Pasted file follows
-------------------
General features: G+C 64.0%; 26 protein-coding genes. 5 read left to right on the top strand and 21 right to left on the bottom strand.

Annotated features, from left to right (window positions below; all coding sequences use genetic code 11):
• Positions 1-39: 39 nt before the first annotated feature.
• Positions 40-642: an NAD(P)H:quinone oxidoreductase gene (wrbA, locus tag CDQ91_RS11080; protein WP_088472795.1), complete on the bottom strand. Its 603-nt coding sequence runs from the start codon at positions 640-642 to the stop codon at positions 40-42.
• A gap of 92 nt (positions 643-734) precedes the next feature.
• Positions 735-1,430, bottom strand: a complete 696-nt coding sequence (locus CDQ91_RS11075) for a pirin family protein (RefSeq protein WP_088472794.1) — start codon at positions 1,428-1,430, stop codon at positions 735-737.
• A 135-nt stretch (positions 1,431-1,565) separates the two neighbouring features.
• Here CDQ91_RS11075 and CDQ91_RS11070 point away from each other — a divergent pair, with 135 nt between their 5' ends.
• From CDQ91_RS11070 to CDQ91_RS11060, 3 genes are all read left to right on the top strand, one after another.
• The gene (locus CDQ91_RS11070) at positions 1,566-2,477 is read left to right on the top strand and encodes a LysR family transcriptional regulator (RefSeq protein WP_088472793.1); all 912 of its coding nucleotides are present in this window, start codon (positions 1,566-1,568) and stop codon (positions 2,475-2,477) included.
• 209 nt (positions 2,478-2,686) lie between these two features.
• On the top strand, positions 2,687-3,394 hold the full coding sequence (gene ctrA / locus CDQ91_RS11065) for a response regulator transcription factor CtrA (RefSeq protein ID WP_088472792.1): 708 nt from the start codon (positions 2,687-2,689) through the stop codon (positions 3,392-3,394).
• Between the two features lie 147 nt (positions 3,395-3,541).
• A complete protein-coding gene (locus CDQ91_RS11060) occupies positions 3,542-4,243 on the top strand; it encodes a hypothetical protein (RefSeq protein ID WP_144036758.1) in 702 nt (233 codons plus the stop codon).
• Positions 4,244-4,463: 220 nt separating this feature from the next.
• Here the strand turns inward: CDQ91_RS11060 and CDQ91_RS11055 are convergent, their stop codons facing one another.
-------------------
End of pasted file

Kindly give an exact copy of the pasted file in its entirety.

General features: G+C 64.0%; 26 protein-coding genes. 5 read left to right on the top strand and 21 right to left on the bottom strand.

Annotated features, from left to right (window positions below; all coding sequences use genetic code 11):
• Positions 1-39: 39 nt before the first annotated feature.
• Positions 40-642: an NAD(P)H:quinone oxidoreductase gene (wrbA, locus tag CDQ91_RS11080; protein WP_088472795.1), complete on the bottom strand. Its 603-nt coding sequence runs from the start codon at positions 640-642 to the stop codon at positions 40-42.
• A gap of 92 nt (positions 643-734) precedes the next feature.
• Positions 735-1,430, bottom strand: a complete 696-nt coding sequence (locus CDQ91_RS11075) for a pirin family protein (RefSeq protein WP_088472794.1) — start codon at positions 1,428-1,430, stop codon at positions 735-737.
• A 135-nt stretch (positions 1,431-1,565) separates the two neighbouring features.
• Here CDQ91_RS11075 and CDQ91_RS11070 point away from each other — a divergent pair, with 135 nt between their 5' ends.
• From CDQ91_RS11070 to CDQ91_RS11060, 3 genes are all read left to right on the top strand, one after another.
• The gene (locus CDQ91_RS11070) at positions 1,566-2,477 is read left to right on the top strand and encodes a LysR family transcriptional regulator (RefSeq protein WP_088472793.1); all 912 of its coding nucleotides are present in this window, start codon (positions 1,566-1,568) and stop codon (positions 2,475-2,477) included.
• 209 nt (positions 2,478-2,686) lie between these two features.
• On the top strand, positions 2,687-3,394 hold the full coding sequence (gene ctrA / locus CDQ91_RS11065) for a response regulator transcription factor CtrA (RefSeq protein ID WP_088472792.1): 708 nt from the start codon (positions 2,687-2,689) through the stop codon (positions 3,392-3,394).
• Between the two features lie 147 nt (positions 3,395-3,541).
• A complete protein-coding gene (locus CDQ91_RS11060) occupies positions 3,542-4,243 on the top strand; it encodes a hypothetical protein (RefSeq protein ID WP_144036758.1) in 702 nt (233 codons plus the stop codon).
• Positions 4,244-4,463: 220 nt separating this feature from the next.
• Here the strand turns inward: CDQ91_RS11060 and CDQ91_RS11055 are convergent, their stop codons facing one another.